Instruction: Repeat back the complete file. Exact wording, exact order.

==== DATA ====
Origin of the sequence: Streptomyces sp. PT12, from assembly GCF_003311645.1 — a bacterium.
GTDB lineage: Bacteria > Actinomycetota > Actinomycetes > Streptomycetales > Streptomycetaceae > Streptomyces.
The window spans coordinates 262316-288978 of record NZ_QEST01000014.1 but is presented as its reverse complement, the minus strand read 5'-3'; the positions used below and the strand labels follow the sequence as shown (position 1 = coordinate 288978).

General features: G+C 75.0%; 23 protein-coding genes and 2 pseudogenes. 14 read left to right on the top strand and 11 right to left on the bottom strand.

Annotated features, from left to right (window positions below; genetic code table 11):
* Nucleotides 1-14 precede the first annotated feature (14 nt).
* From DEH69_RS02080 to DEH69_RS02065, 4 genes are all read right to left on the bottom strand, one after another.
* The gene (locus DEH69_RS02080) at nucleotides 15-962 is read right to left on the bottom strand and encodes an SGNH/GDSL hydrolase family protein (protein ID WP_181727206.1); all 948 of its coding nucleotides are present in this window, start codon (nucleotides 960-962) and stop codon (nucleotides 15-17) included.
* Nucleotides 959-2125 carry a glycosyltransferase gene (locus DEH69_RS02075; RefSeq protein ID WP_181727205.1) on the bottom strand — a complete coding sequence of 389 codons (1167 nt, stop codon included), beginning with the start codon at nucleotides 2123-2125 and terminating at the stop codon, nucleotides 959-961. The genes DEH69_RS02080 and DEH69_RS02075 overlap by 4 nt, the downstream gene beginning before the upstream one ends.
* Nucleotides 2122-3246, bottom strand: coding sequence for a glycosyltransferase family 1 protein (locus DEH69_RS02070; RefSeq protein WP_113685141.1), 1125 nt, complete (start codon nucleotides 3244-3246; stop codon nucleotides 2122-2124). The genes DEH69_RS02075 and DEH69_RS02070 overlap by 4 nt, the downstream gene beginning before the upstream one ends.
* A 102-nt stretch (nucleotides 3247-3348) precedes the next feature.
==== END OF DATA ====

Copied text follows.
Origin of the sequence: Streptomyces sp. PT12, from assembly GCF_003311645.1 — a bacterium.
GTDB lineage: Bacteria > Actinomycetota > Actinomycetes > Streptomycetales > Streptomycetaceae > Streptomyces.
The window spans coordinates 262316-288978 of record NZ_QEST01000014.1 but is presented as its reverse complement, the minus strand read 5'-3'; the positions used below and the strand labels follow the sequence as shown (position 1 = coordinate 288978).

General features: G+C 75.0%; 23 protein-coding genes and 2 pseudogenes. 14 read left to right on the top strand and 11 right to left on the bottom strand.

Annotated features, from left to right (window positions below; genetic code table 11):
* Nucleotides 1-14 precede the first annotated feature (14 nt).
* From DEH69_RS02080 to DEH69_RS02065, 4 genes are all read right to left on the bottom strand, one after another.
* The gene (locus DEH69_RS02080) at nucleotides 15-962 is read right to left on the bottom strand and encodes an SGNH/GDSL hydrolase family protein (protein ID WP_181727206.1); all 948 of its coding nucleotides are present in this window, start codon (nucleotides 960-962) and stop codon (nucleotides 15-17) included.
* Nucleotides 959-2125 carry a glycosyltransferase gene (locus DEH69_RS02075; RefSeq protein ID WP_181727205.1) on the bottom strand — a complete coding sequence of 389 codons (1167 nt, stop codon included), beginning with the start codon at nucleotides 2123-2125 and terminating at the stop codon, nucleotides 959-961. The genes DEH69_RS02080 and DEH69_RS02075 overlap by 4 nt, the downstream gene beginning before the upstream one ends.
* Nucleotides 2122-3246, bottom strand: coding sequence for a glycosyltransferase family 1 protein (locus DEH69_RS02070; RefSeq protein WP_113685141.1), 1125 nt, complete (start codon nucleotides 3244-3246; stop codon nucleotides 2122-2124). The genes DEH69_RS02075 and DEH69_RS02070 overlap by 4 nt, the downstream gene beginning before the upstream one ends.
* A 102-nt stretch (nucleotides 3247-3348) precedes the next feature.